– Citypolice reported the following:• Richard R. Prettyman of High Street was charged withpublic drunkenness after hefell off a bicycle he was riding in the area of Ross and South Washington streets Saturdayafternoon, police said. Officersresponded to the area to assista medic unit and found thatPrettyman was highly intox-icated, police said. Prettyman was taken into custody, trans-ported to police headquartersand held until he was sober,police said.• Officers dispatched toassist King’s College securityearly Friday morning near theintersection of East Jacksonand North Main streets foundAshley Long of Oak Street tobe highly intoxicated. Long  was charged with publicdrunkenness, taken into custo-dy, transported to police head-quarters and held until she was sober, police said.• Joe Pascavage of NorthGrant Street told police Sat-urday that a security light onhis property was shattered.• Anthony Decinti of SouthGrant Street was charged withdisorderly conduct Friday af-ternoon after he was involvedin a landlord-tenant dispute,police said. Decinti blocked histenant’s vehicle from leaving and was attempting to force atenant to remove garbage fromhis apartment on South GrantStreet when police arrived onthe scene. He refused to movehis vehicle when told to do soby police and demanded thathe be arrested, police said. Heresisted arrest and had to bephysically taken into custody,police said. Decinti latermoved his vehicle, police said.
Lottery summary 
DailyNumber, Midday
Sunday: 0-3-6Monday: 9-8-9Tuesday: 9-9-8Wednesday: 3-4-1Thursday: 6-1-3Friday: 2-4-4Saturday: 3-1-8
BigFour, Midday
Sunday: 6-7-7-7Monday: 7-1-4-9Tuesday: 2-2-0-1Wednesday: 8-6-8-7Thursday: 2-7-9-9Friday: 9-5-7-5Saturday: 8-0-2-4
Quinto, Midday
Sunday: 6-3-8-1-5Monday: 7-4-0-1-1Tuesday: 4-7-4-9-1Wednesday:1-7-0-5-1Thursday: 0-5-8-1-4Friday: 4-5-7-9-6Saturday: 8-2-8-1-6
Sunday: 04-10-12-18-22Monday: 02-09-12-26-28Tuesday: 08-12-19-23-27Wednesday: 03-15-16-22-28Thursday: 08-13-18-25-27Friday: 01-02-08-20-30Saturday: 02-07-09-10-13
DailyNumber, 7p.m.
Sunday: 2-5-7Monday: 9-4-1Tuesday: 8-9-1Wednesday: 3-6-2Thursday: 0-8-5Friday:1-2-9Saturday: 7-7-3
BigFour, 7p.m.
Sunday: 5-2-5-0Monday: 0-0-9-1Tuesday: 2-7-4-6Wednesday: 0-7-5-9Thursday: 3-8-0-4Friday: 9-0-9-4Saturday: 5-3-4-9
Quinto, 7p.m.
Sunday: 2-9-4-2-0Monday: 5-9-4-4-0Tuesday: 3-8-7-3-4Wednesday: 6-1-1-2-9Thursday: 0-1-7-5-9Friday: 6-1-7-6-9Saturday: 8-8-6-6-3
Sunday: 02-14-15-17-33Monday: 08-11-14-25-28Tuesday: 03-13-17-20-32Wednesday: 03-08-21-22-26Thursday: 04-13-24-29-32Friday: 01-22-27-31-38Saturday:14-25-33-34-40
Monday:10-12-18-25-44-49Thursday: 06-21-22-29-34-36-
Wednesday: 04-24-40-44-55powerball: 05powerplay: 02Saturday: 06-13-15-32-41powerball: 03powerplay: 02
Tuesday:19-29-32-38-55Megaball:15Megaplier: 03Friday: 09-10-11-33-51Megaball: 29Megaplier: 04
THE TIMES LEADER www.timesleader.com SUNDAY, MAY 1, 2011 PAGE 5A
Man, 24, killed in crash
A 24-year-old man was killed and two21-year-old women were transported bymedical helicopter to a hospital after anearly morning, single-car crash on Old Tioga Turnpike.State police said Warren DavenportJr., 24, of Shickshinny, was driving a1997 Chevrolet pickup truck south onOld Tioga Turnpike and exited a rightcurve in the roadway near AcademyStreet, where he lost control of thetruck at1:49 a.m. Saturday. The truck swerved over the centerline then back off the right side of theroad, striking a large tree with its driv-er’s side.Davenport was pronounced dead atthe scene, state police said. Two passengers in the vehicle, both21-year-old females, suffered unknowninjuries in the crash, state police said. They were flown to Geisinger MedicalCenter in Danville for treatment.It is unknown whether Davenport orthe two passengers were wearing seat-belts, state police said. State police saidthey are continuing investigation of theaccident.State police were assisted at thescene by Berwick Ambulance and Para-medics, Huntington Township FireDepartment and Ambulance and Ben-ton Fire Department and Ambulance.Funeral arrangements for Davenportare being handled by the Clarke PiattFuneral Home, 6 Sunset Lake Road,Hunlock Creek.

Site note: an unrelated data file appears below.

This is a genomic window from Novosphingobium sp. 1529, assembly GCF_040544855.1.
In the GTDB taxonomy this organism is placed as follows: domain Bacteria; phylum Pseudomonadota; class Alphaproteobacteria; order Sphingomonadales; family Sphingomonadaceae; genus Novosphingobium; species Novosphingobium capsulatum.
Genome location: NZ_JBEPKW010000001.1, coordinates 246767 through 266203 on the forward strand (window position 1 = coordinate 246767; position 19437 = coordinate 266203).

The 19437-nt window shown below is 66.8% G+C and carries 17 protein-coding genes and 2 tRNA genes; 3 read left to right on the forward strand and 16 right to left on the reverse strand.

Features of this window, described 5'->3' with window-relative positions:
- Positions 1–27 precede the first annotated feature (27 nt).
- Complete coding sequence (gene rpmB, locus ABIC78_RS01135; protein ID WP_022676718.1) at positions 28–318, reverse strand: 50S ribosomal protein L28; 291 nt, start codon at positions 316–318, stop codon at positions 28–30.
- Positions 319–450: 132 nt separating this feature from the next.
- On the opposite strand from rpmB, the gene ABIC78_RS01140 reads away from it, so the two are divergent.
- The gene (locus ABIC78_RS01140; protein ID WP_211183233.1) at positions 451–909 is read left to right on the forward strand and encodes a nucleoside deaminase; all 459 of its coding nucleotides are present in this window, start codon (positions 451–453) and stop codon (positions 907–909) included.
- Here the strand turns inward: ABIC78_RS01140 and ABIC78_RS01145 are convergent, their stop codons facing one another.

Adoption Mass planned
 The public is invited to a Mother’sDay Adoption Mass at10 a.m. May 8 atSt. Peter’s Cathedral to be concelebrat-ed by Bishop Joseph C. Bambera.Planning is coordinated by the Adop-tion: A Choice for Life Committee, which promotes adoption as an alterna-tive to abortion and ameans to preventchild abuse. TheMass is co-sponsoredby Catholic SocialServices, which pro- vides a wide range of adoption and fostercare services. The Rev. PhilipAltavilla, a committee member andadoptee, will concelebrate and give thehomily. Other committee membersinclude Sandra Dempsey, director of the Scranton School District’s School-age Mothers Pro-gram; RosemaryGallagher, commit-tee founder andchairwoman; BishopBambera, and DavidClarke, DiocesanSecretary for ParishLife and Evange-lization.Participants in theliturgy will include adoptees, adoptiveparents and professionals who facilitatethe adoption process.Other participants are concelebrantsMonsignor Joseph Kelly, director of Catholic Social Services, and the Rev.Andrew Kurovsky, an adoptee; SisterMaryalice Jacquinot, director of St.Joseph’s Center in Scranton, and NeilOberto, director of Catholic SocialServices in Greater Hazleton.
Truck operator arrested
 The driver of a pickup truck thatstruck a porch of a house on EastNorthampton Street early Saturdaymorning was arrested on suspicion of driving under the influence, police said.Police said they responded to a reportaround 2:50 a.m. of a vehicle into ahome and found the pickup trucklodged under a porch. Jason Zych, 20,of South Walnut Street, Wilkes-Barre,the driver of the truck, was standing beside it with his female passenger,police said.After determining that neither Zychnor the passenger was injured, policesaid they spoke to the driver who saidhe swerved to avoid an animal, jumpedthe curb and ran into the porch, policesaid.In the process of investigating thecrash, police said that Zych presentedthe classic signs of intoxication. He wastaken into custody and transported topolice headquarters where he was givenan alcohol breath test that registeredpositive, police said.Zych was released into the custody of a responsible adult. The city building inspector was con-tacted and allowed the pickup truck tobe removed from the property.